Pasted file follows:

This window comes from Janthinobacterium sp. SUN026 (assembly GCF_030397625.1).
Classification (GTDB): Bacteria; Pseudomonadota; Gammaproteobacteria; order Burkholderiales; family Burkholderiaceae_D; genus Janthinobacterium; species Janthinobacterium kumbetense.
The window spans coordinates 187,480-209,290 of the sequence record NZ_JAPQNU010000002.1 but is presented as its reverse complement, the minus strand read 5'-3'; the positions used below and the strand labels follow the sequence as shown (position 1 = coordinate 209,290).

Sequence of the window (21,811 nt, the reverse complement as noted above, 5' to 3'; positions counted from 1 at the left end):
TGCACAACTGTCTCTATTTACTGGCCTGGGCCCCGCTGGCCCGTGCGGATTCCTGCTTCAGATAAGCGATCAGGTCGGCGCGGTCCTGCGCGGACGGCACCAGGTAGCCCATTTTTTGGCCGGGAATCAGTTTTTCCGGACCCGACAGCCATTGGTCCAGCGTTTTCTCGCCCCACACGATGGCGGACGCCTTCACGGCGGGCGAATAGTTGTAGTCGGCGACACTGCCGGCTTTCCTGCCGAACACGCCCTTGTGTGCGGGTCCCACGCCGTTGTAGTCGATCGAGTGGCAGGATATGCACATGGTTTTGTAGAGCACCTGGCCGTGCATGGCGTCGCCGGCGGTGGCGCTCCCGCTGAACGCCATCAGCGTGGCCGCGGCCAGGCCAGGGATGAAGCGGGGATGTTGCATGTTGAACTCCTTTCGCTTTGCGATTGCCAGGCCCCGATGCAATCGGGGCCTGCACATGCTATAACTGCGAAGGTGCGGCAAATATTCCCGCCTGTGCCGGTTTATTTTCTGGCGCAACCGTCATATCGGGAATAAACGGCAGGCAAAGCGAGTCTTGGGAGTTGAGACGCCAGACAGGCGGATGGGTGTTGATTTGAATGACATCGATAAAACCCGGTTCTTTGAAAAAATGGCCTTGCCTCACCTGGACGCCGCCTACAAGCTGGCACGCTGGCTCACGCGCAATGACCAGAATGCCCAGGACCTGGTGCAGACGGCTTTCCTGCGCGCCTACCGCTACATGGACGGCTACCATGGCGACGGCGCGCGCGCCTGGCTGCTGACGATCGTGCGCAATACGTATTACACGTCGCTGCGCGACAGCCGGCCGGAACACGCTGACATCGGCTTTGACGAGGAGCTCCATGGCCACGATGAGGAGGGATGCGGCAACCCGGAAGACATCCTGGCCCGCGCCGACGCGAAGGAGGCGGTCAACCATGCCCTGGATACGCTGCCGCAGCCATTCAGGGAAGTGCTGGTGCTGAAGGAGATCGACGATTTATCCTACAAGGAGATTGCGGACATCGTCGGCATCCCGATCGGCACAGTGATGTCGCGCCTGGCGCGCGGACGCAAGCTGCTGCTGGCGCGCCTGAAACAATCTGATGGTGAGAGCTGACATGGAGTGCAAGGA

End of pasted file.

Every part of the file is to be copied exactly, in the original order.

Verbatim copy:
This window comes from Janthinobacterium sp. SUN026 (assembly GCF_030397625.1).
Classification (GTDB): Bacteria; Pseudomonadota; Gammaproteobacteria; order Burkholderiales; family Burkholderiaceae_D; genus Janthinobacterium; species Janthinobacterium kumbetense.
The window spans coordinates 187,480-209,290 of the sequence record NZ_JAPQNU010000002.1 but is presented as its reverse complement, the minus strand read 5'-3'; the positions used below and the strand labels follow the sequence as shown (position 1 = coordinate 209,290).

Sequence of the window (21,811 nt, the reverse complement as noted above, 5' to 3'; positions counted from 1 at the left end):
TGCACAACTGTCTCTATTTACTGGCCTGGGCCCCGCTGGCCCGTGCGGATTCCTGCTTCAGATAAGCGATCAGGTCGGCGCGGTCCTGCGCGGACGGCACCAGGTAGCCCATTTTTTGGCCGGGAATCAGTTTTTCCGGACCCGACAGCCATTGGTCCAGCGTTTTCTCGCCCCACACGATGGCGGACGCCTTCACGGCGGGCGAATAGTTGTAGTCGGCGACACTGCCGGCTTTCCTGCCGAACACGCCCTTGTGTGCGGGTCCCACGCCGTTGTAGTCGATCGAGTGGCAGGATATGCACATGGTTTTGTAGAGCACCTGGCCGTGCATGGCGTCGCCGGCGGTGGCGCTCCCGCTGAACGCCATCAGCGTGGCCGCGGCCAGGCCAGGGATGAAGCGGGGATGTTGCATGTTGAACTCCTTTCGCTTTGCGATTGCCAGGCCCCGATGCAATCGGGGCCTGCACATGCTATAACTGCGAAGGTGCGGCAAATATTCCCGCCTGTGCCGGTTTATTTTCTGGCGCAACCGTCATATCGGGAATAAACGGCAGGCAAAGCGAGTCTTGGGAGTTGAGACGCCAGACAGGCGGATGGGTGTTGATTTGAATGACATCGATAAAACCCGGTTCTTTGAAAAAATGGCCTTGCCTCACCTGGACGCCGCCTACAAGCTGGCACGCTGGCTCACGCGCAATGACCAGAATGCCCAGGACCTGGTGCAGACGGCTTTCCTGCGCGCCTACCGCTACATGGACGGCTACCATGGCGACGGCGCGCGCGCCTGGCTGCTGACGATCGTGCGCAATACGTATTACACGTCGCTGCGCGACAGCCGGCCGGAACACGCTGACATCGGCTTTGACGAGGAGCTCCATGGCCACGATGAGGAGGGATGCGGCAACCCGGAAGACATCCTGGCCCGCGCCGACGCGAAGGAGGCGGTCAACCATGCCCTGGATACGCTGCCGCAGCCATTCAGGGAAGTGCTGGTGCTGAAGGAGATCGACGATTTATCCTACAAGGAGATTGCGGACATCGTCGGCATCCCGATCGGCACAGTGATGTCGCGCCTGGCGCGCGGACGCAAGCTGCTGCTGGCGCGCCTGAAACAATCTGATGGTGAGAGCTGACATGGAGTGCAAGGA